IN Switzerland they managed to find a particle so infinitesimally small that it once only existed in theory; while in Ulster Bank they cannot find their customers’ lodgement details.
The ongoing chaos in Ulster Bank reminds us how dependent we are on the banks, not just for the services they provide, but also for how they record and collate our various transactions with honesty and integrity.
The bosses at Ulster Bank and RBS stress that this breakdown of IT and computing is not a breakdown of banking. They may technically be right, but it certainly looks and feels like a breakdown of banking, especially as Irish customers wait two weeks longer than customers in Britain to have their problems sorted.
Can you attribute sending Irish customers to the back of the queue behind RBS and NatWest’s Scottish and English ones to just computing and IT considerations?
Allowing this crisis to drag out over a month borders on recklessness. As the thousands affected already know, this is no mere inconvenience; this is a major disruption to our economic well-being.
It may not be as nasty as AIB’s systemic overcharging that left it having to pay out €65m in 2006 in restitution and interest, but its impact may even eclipse it.
Small businesses already face enough problems. All the evidence and analysis from across the world proves that it is the small- and medium-size employers who create the jobs. It is the sector that lifts countries out of recession, but to do this it needs certainty and clarity.
Yet it is not getting that certainty and clarity — and on two fronts.
The banks are still not making sufficient credit available. They are squeezing companies’ cash flow to the edge of forcing them out of business.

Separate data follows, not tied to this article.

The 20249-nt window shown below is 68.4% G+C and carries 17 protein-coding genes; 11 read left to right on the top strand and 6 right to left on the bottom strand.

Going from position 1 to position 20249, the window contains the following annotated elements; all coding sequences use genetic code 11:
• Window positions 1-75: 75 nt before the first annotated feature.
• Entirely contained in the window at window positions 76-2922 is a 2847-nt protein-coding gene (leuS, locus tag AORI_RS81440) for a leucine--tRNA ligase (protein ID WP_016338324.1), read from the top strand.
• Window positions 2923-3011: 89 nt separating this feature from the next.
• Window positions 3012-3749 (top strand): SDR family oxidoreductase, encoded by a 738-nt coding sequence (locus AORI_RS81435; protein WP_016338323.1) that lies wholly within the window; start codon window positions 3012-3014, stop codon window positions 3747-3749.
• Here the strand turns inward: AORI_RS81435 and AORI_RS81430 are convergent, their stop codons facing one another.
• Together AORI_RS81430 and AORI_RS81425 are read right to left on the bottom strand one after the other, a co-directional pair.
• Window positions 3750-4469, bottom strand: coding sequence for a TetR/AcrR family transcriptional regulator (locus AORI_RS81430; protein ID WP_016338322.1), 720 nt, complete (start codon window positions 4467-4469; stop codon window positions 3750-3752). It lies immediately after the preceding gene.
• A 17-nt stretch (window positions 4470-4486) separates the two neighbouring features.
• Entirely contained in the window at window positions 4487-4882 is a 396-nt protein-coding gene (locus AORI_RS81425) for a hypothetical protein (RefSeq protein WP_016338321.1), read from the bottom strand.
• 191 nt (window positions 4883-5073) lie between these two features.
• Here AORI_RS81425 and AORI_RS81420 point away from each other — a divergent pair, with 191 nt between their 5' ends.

I was recently shown a letter by a business customer of Bank of Ireland from its credit operations section in Dublin. The letter ordered him to stop making any payments by cheque or credit card as he had temporarily gone €1,200 over his €20,000 overdraft limit. This was despite the fact that his total assets are in excess of €2m, including over €27,500 in deposits with the same bank.
This is just one recent example, there are thousands more.
The other front, unfortunately, is the Government. Its 2 per cent VAT increase; its decrease in redundancy rebates from 60 per cent to 15 per cent and its proposals on sick leave pay are hurting small businesses up and down the country.
Not satisfied with this onslaught, some in the Cabinet are determined to make the situation worse, as evidenced by Minister Joan Burton’s recent suggestions of PRSI increases.
These attacks on small businesses are met with silence from within Fine Gael. Maybe the party is taking its lead from the Taoiseach’s approach to European politics?
If the Government’s own publicity is to be believed, the progress made in Brussels recently was all down to the Taoiseach and Tanaiste’s amazingly quiet diplomacy.
The Italian Premier, Mario Monti, hardly gets a mention.
Yet, for some reason, most of the international media believe the concessions suggested at that summit were due to the pressure applied by Italy and Spain.
According to the Bloomberg service, it was Monti’s threat to scuttle a €120bn plan for growth that prompted Merkel to “agree to language supporting Monti’s so-called spread shield … to bring down borrowing costs for countries meeting their fiscal commitments”.
The outcome prompted Italian newspapers to compare Monti’s success over Merkel to Balotelli’s performance against Germany. This contrasts with Enda Kenny’s role as the “Blanche Dubois” of the EU Council: always depending on the kindness of strangers.
It is not that we want to know the details of the Government’s European strategy; we just want to know that it has one and that other EU leaders are aware of Ireland’s genuine concerns and needs.
This is particularly vital now as our EU Presidency is only six months away. When it ends at this time next year, we want to have a lot more to show for it than just 10,000 empty silk tie and scarf cases.